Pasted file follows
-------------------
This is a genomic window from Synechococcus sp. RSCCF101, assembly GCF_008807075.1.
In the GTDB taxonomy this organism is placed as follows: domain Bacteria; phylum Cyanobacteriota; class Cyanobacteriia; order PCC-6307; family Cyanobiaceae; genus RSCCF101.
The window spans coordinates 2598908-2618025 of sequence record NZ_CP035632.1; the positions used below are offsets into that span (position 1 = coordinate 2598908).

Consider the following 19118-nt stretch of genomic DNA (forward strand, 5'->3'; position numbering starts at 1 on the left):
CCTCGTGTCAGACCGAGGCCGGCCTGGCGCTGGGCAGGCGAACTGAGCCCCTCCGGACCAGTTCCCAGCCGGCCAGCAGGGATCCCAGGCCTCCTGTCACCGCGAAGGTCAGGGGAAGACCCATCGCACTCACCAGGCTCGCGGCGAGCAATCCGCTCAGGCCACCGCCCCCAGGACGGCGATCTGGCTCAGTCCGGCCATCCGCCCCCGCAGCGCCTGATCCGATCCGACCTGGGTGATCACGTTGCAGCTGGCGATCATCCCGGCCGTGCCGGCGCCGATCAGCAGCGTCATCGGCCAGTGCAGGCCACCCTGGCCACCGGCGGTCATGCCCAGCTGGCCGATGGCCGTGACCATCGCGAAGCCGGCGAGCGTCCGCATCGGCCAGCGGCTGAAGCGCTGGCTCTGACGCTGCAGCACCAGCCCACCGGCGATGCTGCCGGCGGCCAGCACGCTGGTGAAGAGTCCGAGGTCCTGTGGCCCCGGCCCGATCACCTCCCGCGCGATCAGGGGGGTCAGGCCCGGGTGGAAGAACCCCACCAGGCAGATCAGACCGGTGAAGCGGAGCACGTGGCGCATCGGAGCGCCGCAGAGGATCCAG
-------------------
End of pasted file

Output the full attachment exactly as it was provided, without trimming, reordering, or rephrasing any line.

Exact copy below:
This is a genomic window from Synechococcus sp. RSCCF101, assembly GCF_008807075.1.
In the GTDB taxonomy this organism is placed as follows: domain Bacteria; phylum Cyanobacteriota; class Cyanobacteriia; order PCC-6307; family Cyanobiaceae; genus RSCCF101.
The window spans coordinates 2598908-2618025 of sequence record NZ_CP035632.1; the positions used below are offsets into that span (position 1 = coordinate 2598908).

Consider the following 19118-nt stretch of genomic DNA (forward strand, 5'->3'; position numbering starts at 1 on the left):
CCTCGTGTCAGACCGAGGCCGGCCTGGCGCTGGGCAGGCGAACTGAGCCCCTCCGGACCAGTTCCCAGCCGGCCAGCAGGGATCCCAGGCCTCCTGTCACCGCGAAGGTCAGGGGAAGACCCATCGCACTCACCAGGCTCGCGGCGAGCAATCCGCTCAGGCCACCGCCCCCAGGACGGCGATCTGGCTCAGTCCGGCCATCCGCCCCCGCAGCGCCTGATCCGATCCGACCTGGGTGATCACGTTGCAGCTGGCGATCATCCCGGCCGTGCCGGCGCCGATCAGCAGCGTCATCGGCCAGTGCAGGCCACCCTGGCCACCGGCGGTCATGCCCAGCTGGCCGATGGCCGTGACCATCGCGAAGCCGGCGAGCGTCCGCATCGGCCAGCGGCTGAAGCGCTGGCTCTGACGCTGCAGCACCAGCCCACCGGCGATGCTGCCGGCGGCCAGCACGCTGGTGAAGAGTCCGAGGTCCTGTGGCCCCGGCCCGATCACCTCCCGCGCGATCAGGGGGGTCAGGCCCGGGTGGAAGAACCCCACCAGGCAGATCAGACCGGTGAAGCGGAGCACGTGGCGCATCGGAGCGCCGCAGAGGATCCAG